- Family-favourite, Turn It Up: The power of music opens today at the Science Museum, ahead of October half term;
- This dynamic exhibition is full of intriguing objects, musical commissions and interactive experiences, alongside personal stories and 35 scientific studies investigating music’s effects on our minds and bodies;
- It explores the intersection between creativity and science to show how innovators and musicians are expanding the possibilities of music-making;
- This interactive exhibition allows visitors to play with beat, melody and harmony.
- An accompanying music-themed live events series will include a special Lates with panel discussions and music performances, and Astronights sleepovers.
Turn It Up: The power of music
Until 6 May 2024
Turn It Up: The power of music, the hands-on exhibition exploring music's mysterious hold over us, opens today at the Science Museum. This vibrant exhibition illustrates how profoundly music affects our lives and explores how it drives us to create, perform, feel and share.
Through specially commissioned interactive installations, unique instruments and pioneering inventions, first-hand accounts from musicians and the public, and more than 30 research studies—visitors can discover the why behind music’s impact on our emotions, our psychology and our wellbeing. Turn It Up: The power of music also investigates what the future holds for melody-making from some of the ways in which AI is being deployed to how technological advancements are being used to develop more accessible ways to create music.
Visitors begin their journey through Turn It Up: The power of music by exploring how individual our relationships with music are. Historic music players are complemented by newer devices and people’s musical memories – including the headphones worn by WILL.I.AM in his appearance on Larry King Live in 2008, on display for the first time. A film sees artists from Elton John to Anne-Marie recount their childhood music memories.
This hands-on exhibition reveals that there is no right or wrong way to make music. Visitors can discover their inner music-maker and play with beat, melody and harmonies in a specially commissioned Musical Playground or assemble Lego-style Musical Building Blocks to experiment with different instruments, pitch and tempo when creating their own masterpiece.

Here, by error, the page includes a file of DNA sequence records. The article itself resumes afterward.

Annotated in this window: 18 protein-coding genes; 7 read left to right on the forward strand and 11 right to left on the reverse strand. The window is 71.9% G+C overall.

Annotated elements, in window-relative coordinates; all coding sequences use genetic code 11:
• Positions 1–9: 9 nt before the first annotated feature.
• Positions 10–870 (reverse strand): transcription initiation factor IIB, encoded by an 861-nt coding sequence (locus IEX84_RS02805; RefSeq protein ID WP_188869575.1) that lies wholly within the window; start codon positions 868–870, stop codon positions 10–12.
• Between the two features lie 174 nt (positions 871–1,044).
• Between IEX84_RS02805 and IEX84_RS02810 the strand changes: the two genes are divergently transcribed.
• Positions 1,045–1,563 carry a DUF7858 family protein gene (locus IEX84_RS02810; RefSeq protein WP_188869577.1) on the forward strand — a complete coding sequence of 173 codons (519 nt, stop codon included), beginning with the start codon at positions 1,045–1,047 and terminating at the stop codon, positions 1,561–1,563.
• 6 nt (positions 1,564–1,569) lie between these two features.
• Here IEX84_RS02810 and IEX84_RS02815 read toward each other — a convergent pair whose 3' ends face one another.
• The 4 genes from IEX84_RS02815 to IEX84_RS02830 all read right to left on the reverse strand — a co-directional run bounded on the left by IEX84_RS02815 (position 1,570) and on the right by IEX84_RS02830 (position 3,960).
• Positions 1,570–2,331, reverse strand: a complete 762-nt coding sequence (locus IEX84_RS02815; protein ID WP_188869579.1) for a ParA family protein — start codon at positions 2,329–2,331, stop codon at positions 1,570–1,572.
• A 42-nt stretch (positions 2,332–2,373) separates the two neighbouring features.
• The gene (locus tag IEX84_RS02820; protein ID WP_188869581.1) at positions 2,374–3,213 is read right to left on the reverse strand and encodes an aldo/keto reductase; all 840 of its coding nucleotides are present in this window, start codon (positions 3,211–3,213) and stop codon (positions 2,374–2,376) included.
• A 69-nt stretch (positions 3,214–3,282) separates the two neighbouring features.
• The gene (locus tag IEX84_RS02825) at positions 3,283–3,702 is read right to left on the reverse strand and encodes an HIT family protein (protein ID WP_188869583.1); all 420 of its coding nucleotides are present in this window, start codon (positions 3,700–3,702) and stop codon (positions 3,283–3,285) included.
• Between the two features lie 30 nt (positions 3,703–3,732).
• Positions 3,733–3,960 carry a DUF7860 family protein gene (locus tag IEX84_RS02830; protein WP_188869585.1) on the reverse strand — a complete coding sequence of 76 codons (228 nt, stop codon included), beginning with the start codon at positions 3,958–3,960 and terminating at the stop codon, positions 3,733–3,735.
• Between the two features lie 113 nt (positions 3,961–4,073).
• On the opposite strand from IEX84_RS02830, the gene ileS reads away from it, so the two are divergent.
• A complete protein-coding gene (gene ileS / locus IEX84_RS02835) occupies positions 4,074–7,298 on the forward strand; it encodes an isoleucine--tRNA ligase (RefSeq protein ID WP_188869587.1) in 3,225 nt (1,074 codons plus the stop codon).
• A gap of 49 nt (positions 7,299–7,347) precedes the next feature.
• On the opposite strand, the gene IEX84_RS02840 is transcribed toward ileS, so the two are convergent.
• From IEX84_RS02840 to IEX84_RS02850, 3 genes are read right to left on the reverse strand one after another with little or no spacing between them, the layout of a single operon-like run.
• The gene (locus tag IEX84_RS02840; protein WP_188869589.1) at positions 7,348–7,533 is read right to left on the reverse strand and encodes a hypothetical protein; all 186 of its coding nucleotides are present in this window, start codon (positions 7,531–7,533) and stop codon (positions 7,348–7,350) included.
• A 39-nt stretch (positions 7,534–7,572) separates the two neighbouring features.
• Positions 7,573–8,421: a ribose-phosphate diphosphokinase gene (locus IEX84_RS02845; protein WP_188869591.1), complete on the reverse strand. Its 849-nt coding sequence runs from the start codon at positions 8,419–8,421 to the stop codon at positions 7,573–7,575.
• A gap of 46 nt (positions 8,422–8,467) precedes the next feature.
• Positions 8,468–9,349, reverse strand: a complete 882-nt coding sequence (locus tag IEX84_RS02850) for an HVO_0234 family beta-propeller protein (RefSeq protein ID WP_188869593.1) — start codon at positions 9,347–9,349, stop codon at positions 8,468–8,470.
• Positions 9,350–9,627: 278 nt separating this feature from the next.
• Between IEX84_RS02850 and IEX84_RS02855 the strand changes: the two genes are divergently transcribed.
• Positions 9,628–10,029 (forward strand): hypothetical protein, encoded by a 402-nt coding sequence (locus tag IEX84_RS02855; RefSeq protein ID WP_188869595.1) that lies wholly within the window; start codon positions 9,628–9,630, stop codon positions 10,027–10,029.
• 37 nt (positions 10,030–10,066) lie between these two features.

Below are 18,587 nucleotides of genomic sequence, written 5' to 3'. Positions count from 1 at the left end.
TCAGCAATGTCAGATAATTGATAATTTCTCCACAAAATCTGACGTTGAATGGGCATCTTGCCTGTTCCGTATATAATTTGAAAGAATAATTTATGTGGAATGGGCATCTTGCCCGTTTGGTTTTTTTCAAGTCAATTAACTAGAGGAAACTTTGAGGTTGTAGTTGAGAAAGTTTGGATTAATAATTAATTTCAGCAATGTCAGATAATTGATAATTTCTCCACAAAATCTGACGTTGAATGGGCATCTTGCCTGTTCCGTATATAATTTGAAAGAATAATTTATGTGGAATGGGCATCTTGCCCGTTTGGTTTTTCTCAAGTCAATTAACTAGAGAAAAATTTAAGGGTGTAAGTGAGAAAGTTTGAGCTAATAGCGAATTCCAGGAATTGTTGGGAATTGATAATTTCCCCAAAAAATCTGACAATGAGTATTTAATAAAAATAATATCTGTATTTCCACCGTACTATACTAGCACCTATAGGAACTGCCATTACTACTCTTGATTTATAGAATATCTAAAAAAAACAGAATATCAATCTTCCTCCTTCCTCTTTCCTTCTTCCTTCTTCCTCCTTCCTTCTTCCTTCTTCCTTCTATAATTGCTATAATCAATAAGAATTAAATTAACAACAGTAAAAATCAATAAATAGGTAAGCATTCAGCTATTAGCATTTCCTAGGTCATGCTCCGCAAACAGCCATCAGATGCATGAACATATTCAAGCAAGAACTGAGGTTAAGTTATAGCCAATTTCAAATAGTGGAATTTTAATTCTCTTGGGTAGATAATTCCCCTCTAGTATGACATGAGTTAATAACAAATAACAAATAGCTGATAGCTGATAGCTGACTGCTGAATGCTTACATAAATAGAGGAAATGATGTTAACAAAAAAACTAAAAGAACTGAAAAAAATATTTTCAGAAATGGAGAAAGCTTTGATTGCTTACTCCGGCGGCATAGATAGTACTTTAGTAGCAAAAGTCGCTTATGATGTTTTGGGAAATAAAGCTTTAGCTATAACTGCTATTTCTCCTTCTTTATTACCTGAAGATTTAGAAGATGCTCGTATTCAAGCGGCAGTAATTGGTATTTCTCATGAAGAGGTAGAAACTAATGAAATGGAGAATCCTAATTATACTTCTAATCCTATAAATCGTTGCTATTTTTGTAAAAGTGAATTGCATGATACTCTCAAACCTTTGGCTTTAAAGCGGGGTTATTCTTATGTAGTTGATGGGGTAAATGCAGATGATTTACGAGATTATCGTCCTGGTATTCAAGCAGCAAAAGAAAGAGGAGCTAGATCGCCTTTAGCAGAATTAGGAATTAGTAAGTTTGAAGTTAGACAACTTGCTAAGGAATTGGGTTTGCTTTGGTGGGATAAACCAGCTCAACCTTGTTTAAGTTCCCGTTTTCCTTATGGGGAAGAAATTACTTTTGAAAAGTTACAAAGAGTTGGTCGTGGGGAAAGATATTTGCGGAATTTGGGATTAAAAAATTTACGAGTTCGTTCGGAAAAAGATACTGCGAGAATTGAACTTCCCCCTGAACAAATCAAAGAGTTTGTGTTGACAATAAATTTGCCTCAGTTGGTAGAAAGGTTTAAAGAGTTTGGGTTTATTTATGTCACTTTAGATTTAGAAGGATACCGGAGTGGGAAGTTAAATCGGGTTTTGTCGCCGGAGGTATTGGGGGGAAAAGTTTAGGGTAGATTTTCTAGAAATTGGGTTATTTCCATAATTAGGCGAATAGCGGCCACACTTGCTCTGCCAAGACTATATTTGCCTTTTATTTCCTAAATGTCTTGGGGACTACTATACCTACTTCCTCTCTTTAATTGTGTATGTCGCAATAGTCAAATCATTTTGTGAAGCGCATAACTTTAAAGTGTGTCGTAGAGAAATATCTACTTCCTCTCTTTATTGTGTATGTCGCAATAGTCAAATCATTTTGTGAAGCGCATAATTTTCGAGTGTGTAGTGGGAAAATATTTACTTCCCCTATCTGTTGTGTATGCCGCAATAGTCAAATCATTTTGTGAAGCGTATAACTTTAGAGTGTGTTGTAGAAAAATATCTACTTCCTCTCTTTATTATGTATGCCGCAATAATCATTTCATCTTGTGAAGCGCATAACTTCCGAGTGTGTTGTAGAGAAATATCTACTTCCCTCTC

Lead Curator Steven Leech said: ‘We are excited to bring Turn It Up to London and bring to life the mystery of music and the incredible ways that it impacts all aspects of our lives. Although we know that some people may lack confidence when making music, we hope visitors will discover through this exhibition that we really are all musical.’
Guest Curator Dr Emily Scott-Dearing added: ‘Music is both a seemingly unremarkable part of everyday life and an incredibly powerful force. Through this lively, hands-on, ears-open, immersive experience, we hope visitors will have heaps of fun, and come away thinking about their own relationship with music in a way they never have before.’
Visitors can discover unusual instruments – from the Pyrophone, an organ powered by flames, to the Anarchestra satellite dish, which can be played in multiple new ways to make music—in the exhibition. There is also an opportunity to learn more about how technology is changing the way music is made so that experiencing it is more accessible for everyone.
Pioneering musical inventions like these are on display throughout the exhibition, including the MiMU gloves invented by Imogen Heap and used by Ariana Grande and Kris Halpin, which uses gestures to control electronic music-making software. Musician Liza Bec invented the Robo-recorder, also on display, when she developed a rare type of epilepsy triggered by certain ways her fingers moved when playing an instrument.
Professional trumpeter, Clarence Adoo, uses Headspace, which he worked with inventor Rolf Gelhar to create after he was paralysed from the shoulders down by a car accident. This virtual instrument is controlled by head movements and breaths and has now been adapted to give others a musical voice. Meanwhile, Haile the AI musical robot, invented by the team at Georgia Institute of Technology in America, was designed to collaborate with human musicians, using powerful processers to generate and play new drum patterns.
Turn It Up: The power of music reveals the extraordinary world of music research. It showcases 35 pioneering studies by scientists and artists investigating music’s effects on our minds and bodies. It has been found[i],[ii] that music therapy can reduce agitation and the need for antipsychotic medication in up to 67% of people living with dementia.